Currencies

Currencies don’t react to overnight news and data

The S&P 500 fluctuated near its all-time high as investors looked ahead to results from major technology companies, Microsoft and Alphabet in addition to the Federal Reserve’s first interest rate decision of the year tomorrow morning (NZT). Higher than expected job openings from the JOLTs survey underpinned US treasury yields and the US dollar was little changed.

The Eurozone narrowly avoided a technical recession in H2 2023. The economy stagnated in the final quarter of last year compared with consensus estimates for a 0.1% q/q decline. Regional data showed the German economy contracted 0.3% in Q4 which was offset by a stronger than expected rebound in Spain and Italy. The market is close to fully pricing a 25bps April rate cut by the ECB. Eurozone CPI data for January is released later this week.

US job openings were higher than expected in December. Job vacancies increased to 9mn beating consensus estimates of 8.7mn and rising to a 3-month high. This points to resilience in the labour market. However, the data is often revised and has a limited relationship with payrolls numbers. Separately the ‘quits rate’ was unchanged at 2.2% last month.

The Conference Board’s index of consumer confidence jumped to 114.8 in January which is the highest level since December 2021 and is in line with increases in other confidence surveys. Confidence is underpinned by the ongoing rally in the stock market, drop in gas prices late last year and the fall in inflation and interest rates.

US treasury yields moved higher in response to the JOLTs report led by the front end of the curve which reduced hopes for imminent interest rate cuts from the Federal Reserve. The market is pricing about 10bps of cuts for the March FOMC. 2-year treasuries jumped almost 10bps off the session lows near 4.28% before settling near 4.36% while 10-year yields are marginally higher at 4.08%.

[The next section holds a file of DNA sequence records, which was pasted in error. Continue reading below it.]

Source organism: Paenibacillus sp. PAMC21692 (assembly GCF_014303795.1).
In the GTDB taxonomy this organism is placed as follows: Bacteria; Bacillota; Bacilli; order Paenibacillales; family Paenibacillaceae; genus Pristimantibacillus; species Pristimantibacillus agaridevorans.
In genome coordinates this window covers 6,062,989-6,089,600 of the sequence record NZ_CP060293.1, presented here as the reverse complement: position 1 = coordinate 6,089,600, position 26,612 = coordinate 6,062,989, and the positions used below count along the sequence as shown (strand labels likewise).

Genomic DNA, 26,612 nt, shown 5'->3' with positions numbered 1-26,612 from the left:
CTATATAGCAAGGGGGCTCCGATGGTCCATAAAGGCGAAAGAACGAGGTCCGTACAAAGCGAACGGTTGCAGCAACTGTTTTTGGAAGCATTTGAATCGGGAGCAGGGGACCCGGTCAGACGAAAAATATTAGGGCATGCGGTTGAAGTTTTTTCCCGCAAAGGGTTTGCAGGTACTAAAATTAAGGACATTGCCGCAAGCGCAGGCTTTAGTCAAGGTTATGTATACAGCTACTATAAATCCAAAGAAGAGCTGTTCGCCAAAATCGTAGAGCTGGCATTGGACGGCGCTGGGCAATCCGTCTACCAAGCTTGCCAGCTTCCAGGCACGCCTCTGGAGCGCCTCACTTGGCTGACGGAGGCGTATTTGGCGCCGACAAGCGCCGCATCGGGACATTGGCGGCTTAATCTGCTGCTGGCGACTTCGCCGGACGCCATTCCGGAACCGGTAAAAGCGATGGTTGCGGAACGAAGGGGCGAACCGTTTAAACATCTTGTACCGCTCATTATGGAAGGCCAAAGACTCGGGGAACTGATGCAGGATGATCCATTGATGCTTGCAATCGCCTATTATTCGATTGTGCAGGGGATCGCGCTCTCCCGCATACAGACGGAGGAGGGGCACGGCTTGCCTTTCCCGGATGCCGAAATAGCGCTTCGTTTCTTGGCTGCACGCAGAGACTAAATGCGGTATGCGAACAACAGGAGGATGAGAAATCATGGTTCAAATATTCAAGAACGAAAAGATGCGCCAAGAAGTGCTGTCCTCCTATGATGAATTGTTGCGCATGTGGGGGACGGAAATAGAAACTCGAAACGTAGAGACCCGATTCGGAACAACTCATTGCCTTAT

Yields on Chinese 10-year bonds fell below 2.50% to the lowest level in more than 20 years on increasing expectations of monetary easing amid a fragile economic recovery. Demand for safe-haven assets has increased following the slump in onshore equities and the downturn in the property market. Official manufacturing and services PMIs are released today and are expected to show a modest recovery relative to December levels.

The US dollar rebounded from the session lows following the move higher in front end treasury yields but currency markets were broadly subdued and confined to narrow ranges.

NZD/USD slipped in offshore trade after making highs near 0.6150 in the local session yesterday. The NZD gained traction after a widely anticipated speech by RBNZ chief economist Paul Conway. The speech downplayed recent softer than expected growth and inflation data and implied the RBNZ forecasting team see little reason for the bank to change its hawkish monetary policy stance.

The NZ government bond yield curve bull-flattened in the local session yesterday with 10-year bonds closing down 4bps at 4.67% while shorter maturities were unchanged. The market marginally reduced expectations for easier monetary policy following the RBNZ speech. Australian 3 and 10-year bond futures are ~2bps higher in yield since the local close yesterday suggesting modest upward bias for NZGB yields on the open.

The ANZ business survey is released today, and Q4 CPI data will be the focus in Australia. The median economist estimate for headline CPI is 4.3% y/y which is below the RBA’s 4.5% projection in the November SoMP.

[chart;daily exchange rates]

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